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Page:The Works of Lord Byron (ed. Coleridge, Prothero) - Volume 1.djvu/453

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Teased with his hat, and trembling for his toes;
Scarce wrestles through the night, nor tastes of ease,
Till the dropped curtain gives a glad release:
Why this, and more, he suffers—can ye guess?—
Because it costs him dear, and makes him dress![1]

So prosper eunuchs from Etruscan schools;
Give us but fiddlers, and they're sure of fools!
Ere scenes were played by many a reverend clerk,[2][3]
(What harm, if David danced before the ark?)[4]320
In Christmas revels, simple country folks
Were pleased with morrice-mumm'ry and coarse jokes.
Improving years, with things no longer known,

Produced blithe Punch and merry Madame Joan,

    young men of fashion used to assemble. (See letter to Murray, Nov. 9, 1820; Life, p. 62.)]

  1. In the year 1808, happening at the opera to tread on the toes of a very well-dressed man, I turned round to apologize, when, to my utter astonishment, I recognized the face of the porter of the very hotel where I then lodged in Albemarle Street. So here was a gentleman who ran every morning forty errands for half a crown, throwing away half a guinea at night, besides the expense of his habiliments, and the hire of his "Chapeau de Bras."—[MS. L. (a).]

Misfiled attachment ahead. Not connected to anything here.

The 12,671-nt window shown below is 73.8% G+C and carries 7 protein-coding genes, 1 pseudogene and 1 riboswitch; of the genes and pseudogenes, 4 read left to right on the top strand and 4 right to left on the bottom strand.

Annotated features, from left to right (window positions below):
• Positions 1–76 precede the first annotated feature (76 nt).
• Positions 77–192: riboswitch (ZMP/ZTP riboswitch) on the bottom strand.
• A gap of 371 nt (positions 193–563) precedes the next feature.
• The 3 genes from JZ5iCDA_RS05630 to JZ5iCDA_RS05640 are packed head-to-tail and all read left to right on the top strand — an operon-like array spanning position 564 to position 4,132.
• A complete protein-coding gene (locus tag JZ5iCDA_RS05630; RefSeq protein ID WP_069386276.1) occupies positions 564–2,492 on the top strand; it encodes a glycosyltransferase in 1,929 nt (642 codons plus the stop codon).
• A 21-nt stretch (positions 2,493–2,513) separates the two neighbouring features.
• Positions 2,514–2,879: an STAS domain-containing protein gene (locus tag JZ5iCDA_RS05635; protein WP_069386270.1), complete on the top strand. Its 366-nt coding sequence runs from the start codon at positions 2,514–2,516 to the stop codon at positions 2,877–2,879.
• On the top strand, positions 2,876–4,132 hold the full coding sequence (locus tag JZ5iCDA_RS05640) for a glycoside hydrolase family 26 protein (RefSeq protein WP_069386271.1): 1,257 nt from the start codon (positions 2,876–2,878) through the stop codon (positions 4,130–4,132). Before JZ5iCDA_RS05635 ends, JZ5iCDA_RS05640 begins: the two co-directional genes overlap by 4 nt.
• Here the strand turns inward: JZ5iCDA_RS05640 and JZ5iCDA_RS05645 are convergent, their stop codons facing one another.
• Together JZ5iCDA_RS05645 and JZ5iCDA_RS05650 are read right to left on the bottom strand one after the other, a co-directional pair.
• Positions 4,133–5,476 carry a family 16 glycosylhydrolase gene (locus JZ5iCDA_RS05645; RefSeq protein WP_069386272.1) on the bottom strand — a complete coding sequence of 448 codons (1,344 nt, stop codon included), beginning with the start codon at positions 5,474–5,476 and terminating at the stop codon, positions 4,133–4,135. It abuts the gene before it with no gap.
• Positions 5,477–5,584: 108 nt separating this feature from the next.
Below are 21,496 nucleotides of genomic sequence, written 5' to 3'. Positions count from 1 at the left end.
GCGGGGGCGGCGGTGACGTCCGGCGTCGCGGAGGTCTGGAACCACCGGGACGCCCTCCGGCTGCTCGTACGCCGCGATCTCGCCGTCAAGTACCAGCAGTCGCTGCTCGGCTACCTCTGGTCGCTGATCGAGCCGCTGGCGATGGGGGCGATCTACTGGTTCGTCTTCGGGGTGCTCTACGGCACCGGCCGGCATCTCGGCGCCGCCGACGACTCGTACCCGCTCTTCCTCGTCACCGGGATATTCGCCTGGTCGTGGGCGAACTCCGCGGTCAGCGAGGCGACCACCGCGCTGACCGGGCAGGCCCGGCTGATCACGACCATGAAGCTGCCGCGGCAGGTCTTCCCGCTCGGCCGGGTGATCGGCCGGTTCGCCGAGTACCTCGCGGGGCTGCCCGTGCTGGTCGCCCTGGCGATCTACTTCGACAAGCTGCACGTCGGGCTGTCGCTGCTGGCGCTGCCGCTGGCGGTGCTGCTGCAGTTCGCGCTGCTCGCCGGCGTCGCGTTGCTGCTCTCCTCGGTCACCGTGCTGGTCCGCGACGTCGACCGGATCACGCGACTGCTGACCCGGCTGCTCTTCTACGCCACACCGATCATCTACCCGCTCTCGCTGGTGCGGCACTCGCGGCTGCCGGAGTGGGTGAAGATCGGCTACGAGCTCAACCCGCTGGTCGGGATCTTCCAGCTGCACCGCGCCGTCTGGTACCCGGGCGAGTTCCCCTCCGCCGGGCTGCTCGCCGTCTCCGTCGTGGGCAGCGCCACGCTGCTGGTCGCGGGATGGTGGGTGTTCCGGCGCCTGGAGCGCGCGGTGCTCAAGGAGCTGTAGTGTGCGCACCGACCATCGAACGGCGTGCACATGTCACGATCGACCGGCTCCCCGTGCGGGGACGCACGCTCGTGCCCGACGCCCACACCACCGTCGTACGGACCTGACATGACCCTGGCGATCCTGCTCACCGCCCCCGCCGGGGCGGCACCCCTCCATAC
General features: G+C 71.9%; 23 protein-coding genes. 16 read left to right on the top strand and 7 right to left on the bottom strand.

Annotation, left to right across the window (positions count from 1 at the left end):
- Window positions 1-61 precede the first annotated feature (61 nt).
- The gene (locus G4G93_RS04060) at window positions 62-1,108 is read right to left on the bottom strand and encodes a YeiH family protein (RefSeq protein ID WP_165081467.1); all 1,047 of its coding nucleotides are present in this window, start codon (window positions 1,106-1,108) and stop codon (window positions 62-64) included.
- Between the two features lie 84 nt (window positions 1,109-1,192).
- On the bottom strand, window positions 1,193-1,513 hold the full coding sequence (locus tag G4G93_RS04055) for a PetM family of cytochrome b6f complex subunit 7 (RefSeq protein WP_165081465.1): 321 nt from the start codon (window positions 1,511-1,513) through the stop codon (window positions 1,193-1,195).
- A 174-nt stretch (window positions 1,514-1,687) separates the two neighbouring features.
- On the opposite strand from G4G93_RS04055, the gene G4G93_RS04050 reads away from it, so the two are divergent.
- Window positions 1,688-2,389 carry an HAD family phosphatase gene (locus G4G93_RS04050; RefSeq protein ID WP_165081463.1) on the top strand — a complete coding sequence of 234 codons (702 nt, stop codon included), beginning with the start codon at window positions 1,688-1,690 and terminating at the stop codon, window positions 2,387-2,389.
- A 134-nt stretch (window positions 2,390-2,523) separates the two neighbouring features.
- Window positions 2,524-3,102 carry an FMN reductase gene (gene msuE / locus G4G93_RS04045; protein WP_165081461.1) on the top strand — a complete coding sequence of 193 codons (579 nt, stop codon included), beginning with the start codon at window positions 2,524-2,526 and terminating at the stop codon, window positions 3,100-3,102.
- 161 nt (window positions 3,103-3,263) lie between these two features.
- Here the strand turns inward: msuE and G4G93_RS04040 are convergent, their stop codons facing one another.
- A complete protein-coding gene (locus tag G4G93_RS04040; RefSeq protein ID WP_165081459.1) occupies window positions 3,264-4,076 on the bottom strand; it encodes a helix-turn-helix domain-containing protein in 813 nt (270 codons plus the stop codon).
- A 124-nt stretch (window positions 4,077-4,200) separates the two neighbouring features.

2. Ere theatres were built and reverend clerks
    Wrote plays as some old book remarks.—[MS. L. (a).]

  3. The first theatrical representations, entitled "Mysteries and Moralities," were generally enacted at Christmas, by monks (as the only persons who could read), and latterly by the clergy and students of the universities. The dramatis personæ were usually Adam, Pater Cœlestis, Faith, Vice, and sometimes an angel or two; but these were eventually superseded by Gammer Gurton's Needle.—Vide Warton's History of English Poetry [passim].—[MSS. M., L. (b).]
  4. Who did what Vestris—yet, at least,—cannot,
    And cut his kingly capers "Sans culotte."—[MS. M.]